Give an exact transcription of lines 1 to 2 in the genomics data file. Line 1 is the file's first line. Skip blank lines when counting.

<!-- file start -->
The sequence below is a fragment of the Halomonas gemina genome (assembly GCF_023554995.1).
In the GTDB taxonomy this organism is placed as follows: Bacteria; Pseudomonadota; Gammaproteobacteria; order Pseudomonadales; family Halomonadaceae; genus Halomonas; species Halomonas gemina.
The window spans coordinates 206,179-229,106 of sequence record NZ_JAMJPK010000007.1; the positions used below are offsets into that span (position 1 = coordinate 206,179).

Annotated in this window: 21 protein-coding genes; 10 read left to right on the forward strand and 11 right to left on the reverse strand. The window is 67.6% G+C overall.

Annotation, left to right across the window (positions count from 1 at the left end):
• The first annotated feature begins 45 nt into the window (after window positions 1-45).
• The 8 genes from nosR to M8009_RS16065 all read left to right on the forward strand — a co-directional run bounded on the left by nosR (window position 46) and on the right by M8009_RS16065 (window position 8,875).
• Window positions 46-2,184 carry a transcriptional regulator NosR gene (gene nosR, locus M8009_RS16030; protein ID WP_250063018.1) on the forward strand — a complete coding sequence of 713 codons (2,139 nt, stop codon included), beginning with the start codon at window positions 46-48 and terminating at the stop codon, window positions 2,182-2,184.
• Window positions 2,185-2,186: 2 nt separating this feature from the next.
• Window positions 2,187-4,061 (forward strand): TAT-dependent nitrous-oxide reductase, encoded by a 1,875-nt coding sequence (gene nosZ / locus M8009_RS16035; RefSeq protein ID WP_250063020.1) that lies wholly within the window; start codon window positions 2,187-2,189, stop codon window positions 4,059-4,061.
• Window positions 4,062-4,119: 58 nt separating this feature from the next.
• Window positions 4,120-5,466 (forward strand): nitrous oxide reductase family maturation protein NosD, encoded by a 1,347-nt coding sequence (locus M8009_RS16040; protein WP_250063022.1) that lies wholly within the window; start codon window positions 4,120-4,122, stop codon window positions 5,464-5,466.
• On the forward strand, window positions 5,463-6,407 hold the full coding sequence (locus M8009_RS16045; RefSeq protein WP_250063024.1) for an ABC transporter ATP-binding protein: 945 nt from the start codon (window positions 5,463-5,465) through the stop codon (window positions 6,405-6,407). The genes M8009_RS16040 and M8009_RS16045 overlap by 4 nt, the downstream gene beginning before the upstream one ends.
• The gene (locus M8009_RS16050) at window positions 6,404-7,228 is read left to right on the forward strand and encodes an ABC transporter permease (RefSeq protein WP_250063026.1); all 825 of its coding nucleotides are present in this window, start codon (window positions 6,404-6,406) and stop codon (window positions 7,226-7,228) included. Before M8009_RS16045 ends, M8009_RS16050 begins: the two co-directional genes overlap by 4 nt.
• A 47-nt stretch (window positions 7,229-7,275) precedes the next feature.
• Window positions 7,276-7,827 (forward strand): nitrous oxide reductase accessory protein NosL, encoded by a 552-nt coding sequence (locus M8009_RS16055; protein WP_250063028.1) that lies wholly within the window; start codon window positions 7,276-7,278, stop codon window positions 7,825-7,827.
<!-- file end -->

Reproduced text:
The sequence below is a fragment of the Halomonas gemina genome (assembly GCF_023554995.1).
In the GTDB taxonomy this organism is placed as follows: Bacteria; Pseudomonadota; Gammaproteobacteria; order Pseudomonadales; family Halomonadaceae; genus Halomonas; species Halomonas gemina.